Port of Grays Harbor

Grays Harbor shipping resurgence continues; resulting in record volumes, room to grow

January 2014 – American-grown ag products. American-made autos. Biodiesel and liquid bulks. This diverse list of cargoes shipped in record volumes through the Port of Grays Harbor on Washington’s Pacific Coast. Increasing log exports and roll-on/roll-off cargoes combined with short sea shipments from Mexico resulted in 102 ship calls in 2013 to the Port’s marine terminals, a far cry from the 8 ships that called Grays Harbor ten years ago in 2003.

Arriving by rail, more than 87,000 Chrysler automobiles were processed for export by Pasha Automotive Services last year, a 23% increase over 2012. Pasha Automotive Services completed construction of their $3.5 million processing facility in August 2013. Pasha Stevedoring and Terminals also handled a record 13,609 metric tons of over-high, over-wide equipment for export. Export logs also hit a 15-year high for a combined total of 52.9 million board feet being shipped by customers Alcan and Dkoram.

During its first full year of operation, the AGP Storage and Export Facility saw a record amount of ag products exported through the facility. In 2013, over 1.3 million metric tons of soybeans, soybean meal, beet pulp pellets and DDGS were exported to Pacific Rim markets.

Imperium Grays Harbor and Westway Terminals shipped a record amount of liquid bulks through the Port, creating jobs on the docks to complement the steady employment within their respective facilities.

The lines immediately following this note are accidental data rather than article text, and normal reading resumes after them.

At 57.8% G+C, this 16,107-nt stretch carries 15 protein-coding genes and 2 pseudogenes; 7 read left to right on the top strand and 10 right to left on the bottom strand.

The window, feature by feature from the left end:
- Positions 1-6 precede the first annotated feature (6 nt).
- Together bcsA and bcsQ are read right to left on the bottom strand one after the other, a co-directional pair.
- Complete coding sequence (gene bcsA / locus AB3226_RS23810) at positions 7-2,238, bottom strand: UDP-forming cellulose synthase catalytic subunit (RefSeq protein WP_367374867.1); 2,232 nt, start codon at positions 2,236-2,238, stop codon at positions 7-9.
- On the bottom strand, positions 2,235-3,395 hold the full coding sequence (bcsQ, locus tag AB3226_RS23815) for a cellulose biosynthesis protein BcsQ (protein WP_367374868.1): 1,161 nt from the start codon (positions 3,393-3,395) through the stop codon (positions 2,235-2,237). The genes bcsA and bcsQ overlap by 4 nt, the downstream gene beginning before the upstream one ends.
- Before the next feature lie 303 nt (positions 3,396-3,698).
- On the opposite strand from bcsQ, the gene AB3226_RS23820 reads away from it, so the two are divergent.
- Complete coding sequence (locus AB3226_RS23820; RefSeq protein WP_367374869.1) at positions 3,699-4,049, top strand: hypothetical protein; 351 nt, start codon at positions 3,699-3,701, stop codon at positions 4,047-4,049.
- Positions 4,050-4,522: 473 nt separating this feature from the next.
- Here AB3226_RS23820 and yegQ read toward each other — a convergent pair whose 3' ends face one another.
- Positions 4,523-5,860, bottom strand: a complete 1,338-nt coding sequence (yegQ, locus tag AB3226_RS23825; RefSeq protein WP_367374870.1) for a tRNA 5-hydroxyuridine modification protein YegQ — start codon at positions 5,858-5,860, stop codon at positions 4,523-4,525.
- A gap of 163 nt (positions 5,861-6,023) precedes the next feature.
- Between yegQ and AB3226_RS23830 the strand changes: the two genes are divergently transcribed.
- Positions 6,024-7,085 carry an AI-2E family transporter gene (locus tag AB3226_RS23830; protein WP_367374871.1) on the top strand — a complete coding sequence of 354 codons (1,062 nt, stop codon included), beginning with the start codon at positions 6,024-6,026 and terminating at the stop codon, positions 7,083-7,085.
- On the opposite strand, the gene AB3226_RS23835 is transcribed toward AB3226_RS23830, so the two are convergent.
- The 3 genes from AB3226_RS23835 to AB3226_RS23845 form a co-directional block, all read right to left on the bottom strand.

This diverse shipping activity added up to a 30-year record for longshore activity. Longshore hours worked topped 176,000, an 11% increase over 2012. "We were very excited to see the final activity numbers for 2013,” expressed Port Commission President Stan Pinnick. "Our partners have done an outstanding job bringing business and employment to Grays Harbor and our local longshore workforce does a great job of handling and moving the cargo efficiently. What’s great is the employment doesn’t stop at our docks. Our tug operators, rail workers, truck drivers and industrial service vendors have also seen increases in employment this year."

While the numbers are exciting, Deputy Executive Director Leonard Barnes reminds everyone that the Port’s berth utilization rate is still well below where it could be and there is still plenty of room to grow. “2013 was a great year for all of our shipping partners,” Barnes reported. “Grays Harbor is regaining our position as a major export, and import hub for North America and we have plenty of space and berth availability to meet demand as we continue to grow. We fully expect to see records set again in the years to come. We look forward to more vessel calls and expanding the diversity of cargoes we handle here at the Port of Grays Harbor to help create jobs throughout the community”.